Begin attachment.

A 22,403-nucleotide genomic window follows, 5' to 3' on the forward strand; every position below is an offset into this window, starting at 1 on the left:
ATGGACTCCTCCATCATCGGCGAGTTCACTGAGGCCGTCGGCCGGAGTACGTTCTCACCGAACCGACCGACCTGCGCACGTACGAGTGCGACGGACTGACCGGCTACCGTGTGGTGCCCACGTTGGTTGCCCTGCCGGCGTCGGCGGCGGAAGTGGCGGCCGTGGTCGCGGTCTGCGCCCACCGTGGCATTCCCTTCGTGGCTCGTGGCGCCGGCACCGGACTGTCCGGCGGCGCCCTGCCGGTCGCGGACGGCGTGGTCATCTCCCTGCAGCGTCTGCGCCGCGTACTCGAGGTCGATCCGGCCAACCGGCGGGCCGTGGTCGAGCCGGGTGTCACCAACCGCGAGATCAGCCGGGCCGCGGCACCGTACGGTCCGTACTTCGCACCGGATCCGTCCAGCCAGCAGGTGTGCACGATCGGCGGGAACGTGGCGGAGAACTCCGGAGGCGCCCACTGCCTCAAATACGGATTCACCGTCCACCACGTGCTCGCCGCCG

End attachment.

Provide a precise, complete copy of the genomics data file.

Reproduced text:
A 22,403-nucleotide genomic window follows, 5' to 3' on the forward strand; every position below is an offset into this window, starting at 1 on the left:
ATGGACTCCTCCATCATCGGCGAGTTCACTGAGGCCGTCGGCCGGAGTACGTTCTCACCGAACCGACCGACCTGCGCACGTACGAGTGCGACGGACTGACCGGCTACCGTGTGGTGCCCACGTTGGTTGCCCTGCCGGCGTCGGCGGCGGAAGTGGCGGCCGTGGTCGCGGTCTGCGCCCACCGTGGCATTCCCTTCGTGGCTCGTGGCGCCGGCACCGGACTGTCCGGCGGCGCCCTGCCGGTCGCGGACGGCGTGGTCATCTCCCTGCAGCGTCTGCGCCGCGTACTCGAGGTCGATCCGGCCAACCGGCGGGCCGTGGTCGAGCCGGGTGTCACCAACCGCGAGATCAGCCGGGCCGCGGCACCGTACGGTCCGTACTTCGCACCGGATCCGTCCAGCCAGCAGGTGTGCACGATCGGCGGGAACGTGGCGGAGAACTCCGGAGGCGCCCACTGCCTCAAATACGGATTCACCGTCCACCACGTGCTCGCCGCCG